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Dubai Hospital holds Haemophilia awareness campaign

May 10, 2014 4:52 pm

Dubai Hospital held a Haemophilia awareness campaign to spread awareness about the bleeding disorder.

The awareness campaign took place at the Hospital’s lobby and participants included Haemphilia patients and their families, visitors, medical fraternity and volunteers.

Haemophilia, a hereditary genetic disorder prevents the blood from clotting, this leads to patients bleeding internally and in severe cases bleeding takes place in joints and muscles leading to disability. In some cases bleeding in the brain can lead to death. Haemophilia A (clotting factor VIII deficiency) is the most common form of the disorder, present in about 1 in 5,000–10,000 male births.

Haemophilia B (factor IX deficiency) occurs in around 1 in about 20,000–34,000 male births. Rarely Haemoplilia C can affect women but mainly the disease affects men.

Dr Hadeel Ammar, specialist registrar at Dubai Hospital’s haematology department, said, “The first step is prevention of the disease. Therefore if someone has the disease they should undergo premarital screening to avoid the chances of transmitting the disease to their off spring. For parents who have a child with the disease early intervention and educating the child early on about the disease, how to manage it, dos and don’ts is very important.”

Dr Amna Al Mehairi, specialist registrar at Dubai Hospital’s haematology department, said, “Treatment for the disease is in the form of replacing the deficient blood clotting factor VIII, by administering regular injections. With treatment, most people with haemophilia can live a normal life. However, there are some things they must be careful of. For example, they cannot play contact sports such as football or rugby. They also need to be careful taking other medications because some medicines can interfere with their blood’s ability to clot. Common examples of these include aspirin and ibuprofen. When children are young , parents need to educate them about this but as they grow older they need to be taught to self-administer the injections specially if they are in school or outside home and experience a bleeding episode.”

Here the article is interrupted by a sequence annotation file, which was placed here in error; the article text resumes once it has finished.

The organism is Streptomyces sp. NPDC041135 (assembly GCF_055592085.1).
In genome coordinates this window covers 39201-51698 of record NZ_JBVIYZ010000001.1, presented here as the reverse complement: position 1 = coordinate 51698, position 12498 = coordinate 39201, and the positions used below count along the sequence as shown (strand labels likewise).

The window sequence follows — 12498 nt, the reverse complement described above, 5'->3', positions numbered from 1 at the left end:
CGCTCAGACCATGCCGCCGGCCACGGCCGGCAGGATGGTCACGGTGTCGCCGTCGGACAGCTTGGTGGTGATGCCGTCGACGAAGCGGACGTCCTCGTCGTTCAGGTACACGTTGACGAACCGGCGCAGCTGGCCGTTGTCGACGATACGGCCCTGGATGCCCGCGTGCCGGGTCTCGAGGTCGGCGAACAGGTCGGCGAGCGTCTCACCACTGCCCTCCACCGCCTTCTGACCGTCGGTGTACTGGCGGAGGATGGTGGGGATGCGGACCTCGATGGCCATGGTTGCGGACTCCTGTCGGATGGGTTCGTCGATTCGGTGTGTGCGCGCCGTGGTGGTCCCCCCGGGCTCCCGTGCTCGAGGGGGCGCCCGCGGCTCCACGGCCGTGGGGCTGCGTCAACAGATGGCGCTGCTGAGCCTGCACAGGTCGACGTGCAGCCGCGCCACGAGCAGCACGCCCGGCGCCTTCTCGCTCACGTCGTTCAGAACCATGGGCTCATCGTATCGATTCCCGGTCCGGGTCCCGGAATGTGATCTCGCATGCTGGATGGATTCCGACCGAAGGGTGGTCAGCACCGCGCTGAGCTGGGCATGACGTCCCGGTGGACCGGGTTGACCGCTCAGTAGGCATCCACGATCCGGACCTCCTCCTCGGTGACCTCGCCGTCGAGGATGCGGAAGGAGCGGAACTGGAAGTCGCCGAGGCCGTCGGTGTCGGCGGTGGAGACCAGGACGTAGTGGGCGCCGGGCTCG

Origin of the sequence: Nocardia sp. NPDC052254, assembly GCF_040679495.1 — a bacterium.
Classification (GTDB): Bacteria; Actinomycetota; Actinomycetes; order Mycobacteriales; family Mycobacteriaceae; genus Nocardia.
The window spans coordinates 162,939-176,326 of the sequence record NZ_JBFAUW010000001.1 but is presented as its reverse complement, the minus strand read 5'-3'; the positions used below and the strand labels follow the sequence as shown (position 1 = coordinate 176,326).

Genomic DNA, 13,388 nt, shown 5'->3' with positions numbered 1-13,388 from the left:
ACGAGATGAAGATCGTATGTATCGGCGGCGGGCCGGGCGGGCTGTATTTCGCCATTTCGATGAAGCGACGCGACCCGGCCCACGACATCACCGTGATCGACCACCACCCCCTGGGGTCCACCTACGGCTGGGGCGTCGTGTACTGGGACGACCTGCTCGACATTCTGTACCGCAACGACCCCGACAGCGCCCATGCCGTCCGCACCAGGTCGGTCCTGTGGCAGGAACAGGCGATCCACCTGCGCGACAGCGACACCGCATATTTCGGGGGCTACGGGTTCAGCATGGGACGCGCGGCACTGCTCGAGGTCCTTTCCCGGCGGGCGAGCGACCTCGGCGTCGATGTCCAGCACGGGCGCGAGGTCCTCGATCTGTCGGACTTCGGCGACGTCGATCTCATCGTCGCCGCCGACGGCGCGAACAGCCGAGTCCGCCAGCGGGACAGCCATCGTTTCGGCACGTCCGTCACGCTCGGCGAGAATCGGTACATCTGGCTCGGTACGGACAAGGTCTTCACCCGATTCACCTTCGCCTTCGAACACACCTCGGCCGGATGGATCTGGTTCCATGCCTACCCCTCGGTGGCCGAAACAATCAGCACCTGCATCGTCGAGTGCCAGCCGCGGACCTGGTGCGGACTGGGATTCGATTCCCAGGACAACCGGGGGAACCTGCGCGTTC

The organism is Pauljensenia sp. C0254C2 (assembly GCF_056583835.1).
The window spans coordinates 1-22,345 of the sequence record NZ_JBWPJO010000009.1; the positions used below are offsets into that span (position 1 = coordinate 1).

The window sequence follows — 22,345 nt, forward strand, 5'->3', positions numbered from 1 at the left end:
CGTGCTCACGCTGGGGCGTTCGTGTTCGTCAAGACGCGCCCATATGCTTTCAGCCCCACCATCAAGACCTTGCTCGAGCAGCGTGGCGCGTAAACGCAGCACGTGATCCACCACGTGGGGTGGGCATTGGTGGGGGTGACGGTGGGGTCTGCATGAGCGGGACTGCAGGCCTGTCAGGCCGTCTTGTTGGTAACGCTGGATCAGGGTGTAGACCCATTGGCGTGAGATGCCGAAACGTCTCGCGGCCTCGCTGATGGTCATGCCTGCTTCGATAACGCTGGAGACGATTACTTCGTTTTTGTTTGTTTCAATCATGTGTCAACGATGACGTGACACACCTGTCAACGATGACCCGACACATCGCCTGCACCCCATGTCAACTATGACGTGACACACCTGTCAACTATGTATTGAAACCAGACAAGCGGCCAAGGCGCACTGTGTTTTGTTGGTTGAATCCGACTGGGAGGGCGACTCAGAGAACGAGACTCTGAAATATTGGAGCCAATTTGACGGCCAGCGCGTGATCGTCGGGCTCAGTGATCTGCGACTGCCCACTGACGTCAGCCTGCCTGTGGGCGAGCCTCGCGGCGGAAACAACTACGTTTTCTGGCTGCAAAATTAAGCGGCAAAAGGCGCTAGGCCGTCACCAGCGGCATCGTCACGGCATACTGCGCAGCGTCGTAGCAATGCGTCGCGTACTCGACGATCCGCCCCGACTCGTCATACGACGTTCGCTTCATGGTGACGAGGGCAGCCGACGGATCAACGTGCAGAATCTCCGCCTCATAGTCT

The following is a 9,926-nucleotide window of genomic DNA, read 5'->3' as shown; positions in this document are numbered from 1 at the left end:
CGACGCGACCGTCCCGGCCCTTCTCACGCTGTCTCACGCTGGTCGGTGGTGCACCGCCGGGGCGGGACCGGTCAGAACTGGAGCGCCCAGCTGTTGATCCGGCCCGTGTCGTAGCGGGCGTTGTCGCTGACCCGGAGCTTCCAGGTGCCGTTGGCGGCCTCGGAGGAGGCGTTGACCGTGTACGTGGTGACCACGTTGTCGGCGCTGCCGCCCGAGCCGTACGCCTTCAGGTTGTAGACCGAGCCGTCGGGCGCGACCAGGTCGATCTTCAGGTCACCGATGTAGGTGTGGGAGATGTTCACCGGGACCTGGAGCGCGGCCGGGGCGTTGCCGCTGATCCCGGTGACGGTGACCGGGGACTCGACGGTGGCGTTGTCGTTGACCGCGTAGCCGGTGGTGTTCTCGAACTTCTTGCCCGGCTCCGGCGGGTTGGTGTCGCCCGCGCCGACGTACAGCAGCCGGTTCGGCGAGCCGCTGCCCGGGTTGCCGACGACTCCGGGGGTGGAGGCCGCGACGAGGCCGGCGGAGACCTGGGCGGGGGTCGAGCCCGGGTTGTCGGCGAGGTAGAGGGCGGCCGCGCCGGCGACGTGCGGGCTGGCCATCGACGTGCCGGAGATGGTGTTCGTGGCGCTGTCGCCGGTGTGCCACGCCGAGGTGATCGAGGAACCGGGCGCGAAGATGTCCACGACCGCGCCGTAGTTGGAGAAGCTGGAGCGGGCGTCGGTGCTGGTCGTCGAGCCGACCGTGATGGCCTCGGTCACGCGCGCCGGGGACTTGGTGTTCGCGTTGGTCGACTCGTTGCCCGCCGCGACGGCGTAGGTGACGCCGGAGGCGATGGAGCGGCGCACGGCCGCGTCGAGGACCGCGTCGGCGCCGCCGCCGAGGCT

She said, “The disease can be either mild, moderate or severe. In hospitals we mostly receive the moderate or severe cases and if it’s an emergency, treatment is free until the patient is stabilised. However, once the patient is discharged, they need to continue regular weekly injections.” She added, “The injections are very expensive and therefore put a burden on the patient and his family.”

Those interested to financially support these patients or volunteer their time and services, may contact Dubai Hospital at 2195000 and ask to be connected to the Haematology section.